Thursday, September 08, 2005

By Breasal O Caollai .
First published in ' New Hibernia ' Magazine , December 1986/January 1987 .

In 1969 , the IRA was experiencing its own 'transformation' - the Cathal Goulding leadership was moving the organisation in a definite left-wing direction . Instead of organising for another border campaign he was openly declaring for a revolution ; but what he meant by revolution was not necessarily a blood bath but a change in the ownership of the resources of the country .

His leadership wanted the working-class to be owners of the country's resources ; a policy document found on an IRA man in 1966 spelt out how this was to be done - infiltration of peoples' organisations - the trade unions , the tenant associations etc and the establishment of organisations where there was a possibility of movement in a left-wing direction .

This development by the post 1962 leadership caused a few 'splutters' among the 'old brigade' ; many became inactive in the Republican Movement while many more dropped out . In the late 1960's this policy of the IRA was directly responsible for the emergence of the ' Northern Ireland (sic) Civil Rights Association ' , the ' Housing Action' committees , the 'Fish-In' Campaign (where the nationalisation of 'privately' owned rivers and lakes was demanded ) , land agitations and a host of other agitations .

Cathal Goulding's idea was to organise the people in support of what he and the majority in his small organisation sought . Inevitably the gun was produced which saw the burning of foreign owned farms in Meath and other areas , in support of small farmers resisting spiralling land prices brought on by foreign bidders . A fishing boat was blown up in Rossaveal in Connemara again in the name of the locals . Buses owned by the Silverdale company which was involved in carrying strike-breakers to work at Shannon were burned and blown-up in several areas around the country .

It was all a far cry from the traditional Republican policy of non-action in the 26 Counties .......


As Sinn Fein has become more active , members of the government parties have sought to isolate the Provos politically .
The record shows , however , that some of those politicians have for years sought support from Sinn Fein - and some continue to do so in so far as it is politically expedient .
First published in ' MAGILL ' Magazine , September 1984.

Other examples of the embargo would be the refusal of Liam Kavanagh to see a delegation from Longford County Council to discuss road improvements ; the Sinn Fein member of the delegation , Michael Nevin , withdrew and the meeting then went ahead .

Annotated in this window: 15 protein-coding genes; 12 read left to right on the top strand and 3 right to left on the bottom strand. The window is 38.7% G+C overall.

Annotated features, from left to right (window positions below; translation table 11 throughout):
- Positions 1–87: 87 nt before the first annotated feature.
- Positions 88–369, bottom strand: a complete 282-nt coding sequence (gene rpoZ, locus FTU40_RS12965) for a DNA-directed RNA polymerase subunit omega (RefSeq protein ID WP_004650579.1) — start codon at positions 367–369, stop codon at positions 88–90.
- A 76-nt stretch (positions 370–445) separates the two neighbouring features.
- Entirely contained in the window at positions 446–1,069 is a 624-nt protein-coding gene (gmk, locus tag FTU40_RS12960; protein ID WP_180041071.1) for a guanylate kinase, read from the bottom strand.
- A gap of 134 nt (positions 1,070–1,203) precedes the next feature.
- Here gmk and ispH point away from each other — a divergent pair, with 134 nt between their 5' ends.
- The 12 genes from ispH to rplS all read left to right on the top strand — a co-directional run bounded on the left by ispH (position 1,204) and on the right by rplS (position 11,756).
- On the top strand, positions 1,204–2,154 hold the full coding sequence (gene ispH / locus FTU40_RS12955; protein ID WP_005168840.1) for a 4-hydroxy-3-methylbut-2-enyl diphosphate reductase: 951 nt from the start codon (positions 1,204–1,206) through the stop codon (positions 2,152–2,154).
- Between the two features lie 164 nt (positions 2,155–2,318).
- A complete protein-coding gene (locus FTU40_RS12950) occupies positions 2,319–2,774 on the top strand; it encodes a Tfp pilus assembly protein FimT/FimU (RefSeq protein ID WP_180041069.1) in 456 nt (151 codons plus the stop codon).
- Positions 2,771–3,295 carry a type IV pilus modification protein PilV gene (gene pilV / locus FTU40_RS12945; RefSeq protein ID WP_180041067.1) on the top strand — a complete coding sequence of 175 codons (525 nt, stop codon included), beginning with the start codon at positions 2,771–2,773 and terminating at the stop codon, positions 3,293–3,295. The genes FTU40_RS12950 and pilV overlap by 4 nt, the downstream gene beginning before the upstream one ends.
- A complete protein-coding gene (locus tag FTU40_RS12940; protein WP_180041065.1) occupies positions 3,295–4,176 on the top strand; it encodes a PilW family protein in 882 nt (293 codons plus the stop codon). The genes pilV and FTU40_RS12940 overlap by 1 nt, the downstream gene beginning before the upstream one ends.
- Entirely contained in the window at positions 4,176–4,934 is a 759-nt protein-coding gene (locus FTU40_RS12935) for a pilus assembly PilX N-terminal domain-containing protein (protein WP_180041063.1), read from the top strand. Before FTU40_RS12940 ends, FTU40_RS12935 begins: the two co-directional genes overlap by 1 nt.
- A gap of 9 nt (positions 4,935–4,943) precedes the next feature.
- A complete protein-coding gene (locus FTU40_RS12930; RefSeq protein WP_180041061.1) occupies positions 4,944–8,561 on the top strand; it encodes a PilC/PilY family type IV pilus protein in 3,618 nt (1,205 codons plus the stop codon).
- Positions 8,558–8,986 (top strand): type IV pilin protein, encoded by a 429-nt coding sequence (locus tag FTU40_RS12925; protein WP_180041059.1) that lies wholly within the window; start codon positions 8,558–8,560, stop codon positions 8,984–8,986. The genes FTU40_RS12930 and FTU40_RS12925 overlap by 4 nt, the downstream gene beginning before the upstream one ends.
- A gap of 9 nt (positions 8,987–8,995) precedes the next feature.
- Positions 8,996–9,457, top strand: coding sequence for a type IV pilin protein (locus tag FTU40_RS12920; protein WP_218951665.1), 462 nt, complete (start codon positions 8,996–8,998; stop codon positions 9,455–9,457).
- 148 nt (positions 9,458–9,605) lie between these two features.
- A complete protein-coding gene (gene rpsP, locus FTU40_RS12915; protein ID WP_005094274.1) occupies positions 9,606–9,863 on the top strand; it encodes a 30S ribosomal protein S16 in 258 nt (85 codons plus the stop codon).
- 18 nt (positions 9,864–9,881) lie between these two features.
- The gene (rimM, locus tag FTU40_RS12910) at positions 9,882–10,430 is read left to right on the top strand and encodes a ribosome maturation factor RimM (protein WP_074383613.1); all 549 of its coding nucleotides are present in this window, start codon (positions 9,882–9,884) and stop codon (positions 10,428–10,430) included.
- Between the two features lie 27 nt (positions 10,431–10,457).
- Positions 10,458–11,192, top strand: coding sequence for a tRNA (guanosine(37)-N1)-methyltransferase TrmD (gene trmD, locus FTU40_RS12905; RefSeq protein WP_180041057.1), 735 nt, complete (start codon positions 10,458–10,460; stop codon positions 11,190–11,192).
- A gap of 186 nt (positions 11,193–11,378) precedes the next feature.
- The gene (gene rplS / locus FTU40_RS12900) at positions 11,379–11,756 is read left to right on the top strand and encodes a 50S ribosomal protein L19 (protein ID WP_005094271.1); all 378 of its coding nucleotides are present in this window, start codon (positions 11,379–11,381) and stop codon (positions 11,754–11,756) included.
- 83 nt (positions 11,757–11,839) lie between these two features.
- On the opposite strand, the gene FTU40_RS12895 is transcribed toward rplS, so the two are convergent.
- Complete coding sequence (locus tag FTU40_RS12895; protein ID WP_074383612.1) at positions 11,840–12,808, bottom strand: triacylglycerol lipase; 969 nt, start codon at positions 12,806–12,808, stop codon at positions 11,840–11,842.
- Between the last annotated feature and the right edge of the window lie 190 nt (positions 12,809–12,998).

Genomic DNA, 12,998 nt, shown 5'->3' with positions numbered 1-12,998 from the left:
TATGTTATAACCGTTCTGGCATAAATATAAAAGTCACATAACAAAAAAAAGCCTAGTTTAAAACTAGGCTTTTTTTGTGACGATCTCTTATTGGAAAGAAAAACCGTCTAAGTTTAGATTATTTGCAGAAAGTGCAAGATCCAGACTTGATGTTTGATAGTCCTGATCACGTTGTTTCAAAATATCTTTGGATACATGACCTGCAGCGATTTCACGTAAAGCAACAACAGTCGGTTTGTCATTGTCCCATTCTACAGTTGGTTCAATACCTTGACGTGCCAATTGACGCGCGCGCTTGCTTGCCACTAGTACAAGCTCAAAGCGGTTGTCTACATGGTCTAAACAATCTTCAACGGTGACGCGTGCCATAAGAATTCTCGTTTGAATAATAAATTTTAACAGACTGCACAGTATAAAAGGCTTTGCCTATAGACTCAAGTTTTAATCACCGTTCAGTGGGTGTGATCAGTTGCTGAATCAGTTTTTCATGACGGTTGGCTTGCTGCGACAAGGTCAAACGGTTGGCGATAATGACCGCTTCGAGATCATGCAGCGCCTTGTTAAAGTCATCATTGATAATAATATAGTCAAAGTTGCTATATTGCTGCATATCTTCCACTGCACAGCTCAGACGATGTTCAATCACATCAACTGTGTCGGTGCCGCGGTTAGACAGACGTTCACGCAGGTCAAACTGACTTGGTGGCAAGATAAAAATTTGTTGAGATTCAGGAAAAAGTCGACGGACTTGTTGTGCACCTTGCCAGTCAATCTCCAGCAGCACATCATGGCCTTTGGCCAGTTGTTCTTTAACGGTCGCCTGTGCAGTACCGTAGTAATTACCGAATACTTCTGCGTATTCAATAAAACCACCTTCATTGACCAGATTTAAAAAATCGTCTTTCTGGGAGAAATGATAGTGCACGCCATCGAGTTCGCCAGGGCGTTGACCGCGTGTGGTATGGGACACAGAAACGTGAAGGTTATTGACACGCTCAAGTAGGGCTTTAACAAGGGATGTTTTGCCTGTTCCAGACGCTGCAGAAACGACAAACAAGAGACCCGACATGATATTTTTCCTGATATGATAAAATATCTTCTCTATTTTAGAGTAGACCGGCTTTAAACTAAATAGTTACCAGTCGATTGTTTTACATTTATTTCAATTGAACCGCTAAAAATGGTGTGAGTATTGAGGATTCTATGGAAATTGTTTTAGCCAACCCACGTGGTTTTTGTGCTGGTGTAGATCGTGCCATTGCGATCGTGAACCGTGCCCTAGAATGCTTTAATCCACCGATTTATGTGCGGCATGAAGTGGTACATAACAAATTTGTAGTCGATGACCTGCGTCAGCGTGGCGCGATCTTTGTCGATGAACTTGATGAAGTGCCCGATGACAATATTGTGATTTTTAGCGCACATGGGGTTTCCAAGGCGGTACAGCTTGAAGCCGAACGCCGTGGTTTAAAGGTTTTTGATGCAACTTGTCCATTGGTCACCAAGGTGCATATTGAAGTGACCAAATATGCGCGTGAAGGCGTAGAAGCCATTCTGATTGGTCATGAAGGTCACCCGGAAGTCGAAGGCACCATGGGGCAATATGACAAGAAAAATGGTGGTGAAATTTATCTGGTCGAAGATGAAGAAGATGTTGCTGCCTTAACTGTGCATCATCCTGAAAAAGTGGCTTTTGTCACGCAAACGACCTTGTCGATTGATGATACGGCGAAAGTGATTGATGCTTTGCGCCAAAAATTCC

Minister Liam Kavanagh was accused of being anti-democratic ; he did not think he was - " I have accepted the democratic will of the people of Longford and saw the deputation . " He said that people who voted for Michael Nevin (SF) , who was Chairman of the County Council ... "...might not be aware of Sinn Fein policy .. "

Frank Glynn , who was elected by members of both the Fine Gael and Labour parties to the post of Chairman of Galway County Counci in 1979 and who has since voted for Fine Gael as well as Fianna Fail and Independent Chairmen , was turned away from Leinster House on March 15th . Minister of State at the Department of the Environment , Fergus O'Brien , said that he woud only meet a delegation from Galway County Council if Frank Glynn absented himself .

Eddie O'Doherty , a Sinn Fein member of Carrick-on-Suir Urban District Council , says that Minister of State , Eddie Collins , would not meet him on July 18th : O'Doherty says that he wanted to talk to the Minister about the closure of a local industry ........


The Gardai had in their possession a clue which could have led them to the O'Grady kidnappers and their captive some ten days earlier .
A card found in a rucksack after the Midleton shoot-out led them directly to the gang once they checked it out - but this was ten days later , by which time John O 'Grady had lost two of his fingers .
First published in 'MAGILL' Magazine , May 1988 .
By Michael O'Higgins .

1. The O'Hare Gang Comes Calling .
John O'Grady was standing at the top of his stairs when Dessie O'Hare , attired in a grey suit and black balaclava , came smashing through the wooden framed glass-panels of his front door with a sledgehammer . Up to that point it had been an unremarkable day ...

O'Grady had returned home from his dental surgery in Wellington Road at six o'clock , a little earlier than usual . He had dinner with his wife Marise and three children , Darragh , aged thirteen , Anthony , twelve , and Louise , six . After dinner he went up to visit his mother Kitty O'Grady , who was sick . He returned home just before nine o'clock .

The children were already in bed ; John and Marise O'Grady decided to have an early night . They were in bed watching television when at around half past nine they heard the sound of breaking glass . They thought it might have been Anthony and Darragh playacting ; John O'Grady got up in his pyjamas and went to investigate .

Confronted with a stranger breaking down the door with a sledge-hammer , John O'Grady instinctively descended a few steps of the stairs . Now , Dessie O'Hare was standing in front of him pointing a gun at his head , threatening to blow him away . There were three other armed men , also wearing balaclavas , along with O'Hare . O'Grady told O'Hare not to panic , that he (O'Grady) was not going to do anything .......